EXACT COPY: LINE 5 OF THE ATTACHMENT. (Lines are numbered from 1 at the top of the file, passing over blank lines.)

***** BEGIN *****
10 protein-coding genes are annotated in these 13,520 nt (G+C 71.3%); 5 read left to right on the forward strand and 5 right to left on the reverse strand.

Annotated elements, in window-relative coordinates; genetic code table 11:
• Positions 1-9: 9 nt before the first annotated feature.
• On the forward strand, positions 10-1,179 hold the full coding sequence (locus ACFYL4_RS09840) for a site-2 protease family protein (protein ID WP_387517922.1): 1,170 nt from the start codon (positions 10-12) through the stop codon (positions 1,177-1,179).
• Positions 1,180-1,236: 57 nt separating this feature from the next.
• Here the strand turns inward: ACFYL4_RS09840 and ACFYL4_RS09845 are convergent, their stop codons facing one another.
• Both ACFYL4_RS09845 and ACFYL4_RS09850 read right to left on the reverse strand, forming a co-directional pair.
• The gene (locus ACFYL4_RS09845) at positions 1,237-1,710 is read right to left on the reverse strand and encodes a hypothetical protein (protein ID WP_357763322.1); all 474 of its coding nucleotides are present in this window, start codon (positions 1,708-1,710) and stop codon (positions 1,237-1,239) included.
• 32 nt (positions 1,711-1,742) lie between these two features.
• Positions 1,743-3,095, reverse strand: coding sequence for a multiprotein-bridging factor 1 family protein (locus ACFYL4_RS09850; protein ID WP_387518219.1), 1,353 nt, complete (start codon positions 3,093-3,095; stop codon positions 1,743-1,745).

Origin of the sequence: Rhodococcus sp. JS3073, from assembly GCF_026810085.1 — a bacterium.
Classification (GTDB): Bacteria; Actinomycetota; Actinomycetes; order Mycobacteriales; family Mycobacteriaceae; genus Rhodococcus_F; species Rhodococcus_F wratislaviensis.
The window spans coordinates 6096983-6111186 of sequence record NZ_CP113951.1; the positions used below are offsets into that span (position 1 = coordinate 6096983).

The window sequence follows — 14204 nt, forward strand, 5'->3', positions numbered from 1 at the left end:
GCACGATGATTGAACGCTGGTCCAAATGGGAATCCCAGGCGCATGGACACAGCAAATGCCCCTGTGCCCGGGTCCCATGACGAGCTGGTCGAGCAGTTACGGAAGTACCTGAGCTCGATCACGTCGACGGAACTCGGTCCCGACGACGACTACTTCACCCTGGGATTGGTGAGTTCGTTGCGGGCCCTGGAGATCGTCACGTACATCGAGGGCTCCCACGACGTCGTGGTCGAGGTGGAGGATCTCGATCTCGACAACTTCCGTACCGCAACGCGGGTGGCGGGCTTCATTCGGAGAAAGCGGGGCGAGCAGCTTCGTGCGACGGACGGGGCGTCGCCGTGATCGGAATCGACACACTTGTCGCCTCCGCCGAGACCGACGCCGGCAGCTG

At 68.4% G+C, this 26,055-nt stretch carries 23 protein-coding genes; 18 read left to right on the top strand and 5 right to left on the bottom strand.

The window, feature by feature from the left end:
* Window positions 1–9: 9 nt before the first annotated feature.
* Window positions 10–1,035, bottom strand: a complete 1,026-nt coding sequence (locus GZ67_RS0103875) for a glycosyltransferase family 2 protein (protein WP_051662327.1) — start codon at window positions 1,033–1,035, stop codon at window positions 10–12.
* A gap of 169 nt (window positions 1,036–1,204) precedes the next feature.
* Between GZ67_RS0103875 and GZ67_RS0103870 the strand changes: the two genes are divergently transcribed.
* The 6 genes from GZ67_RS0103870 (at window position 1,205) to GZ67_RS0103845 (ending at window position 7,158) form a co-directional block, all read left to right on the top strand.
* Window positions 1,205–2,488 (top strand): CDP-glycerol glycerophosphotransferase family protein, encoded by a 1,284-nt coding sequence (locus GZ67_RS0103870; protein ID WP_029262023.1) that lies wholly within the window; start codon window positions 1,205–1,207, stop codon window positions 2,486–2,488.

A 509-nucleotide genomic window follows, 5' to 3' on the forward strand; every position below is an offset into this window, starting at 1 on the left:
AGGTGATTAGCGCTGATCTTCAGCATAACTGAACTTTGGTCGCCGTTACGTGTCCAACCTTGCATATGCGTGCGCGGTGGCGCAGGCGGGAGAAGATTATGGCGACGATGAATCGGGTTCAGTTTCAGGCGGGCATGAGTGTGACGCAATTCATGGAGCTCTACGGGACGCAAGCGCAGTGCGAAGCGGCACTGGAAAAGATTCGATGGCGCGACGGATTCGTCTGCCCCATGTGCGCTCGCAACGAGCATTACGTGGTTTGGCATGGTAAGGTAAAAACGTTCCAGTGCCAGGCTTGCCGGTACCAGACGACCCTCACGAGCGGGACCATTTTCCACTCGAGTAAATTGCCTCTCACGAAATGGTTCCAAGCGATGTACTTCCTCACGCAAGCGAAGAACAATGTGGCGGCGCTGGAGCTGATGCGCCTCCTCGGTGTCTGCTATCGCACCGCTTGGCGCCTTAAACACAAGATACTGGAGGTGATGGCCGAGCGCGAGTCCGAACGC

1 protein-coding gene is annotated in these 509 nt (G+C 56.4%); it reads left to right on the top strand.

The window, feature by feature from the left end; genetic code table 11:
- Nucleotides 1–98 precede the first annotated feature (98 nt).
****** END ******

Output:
• Positions 1,180-1,236: 57 nt separating this feature from the next.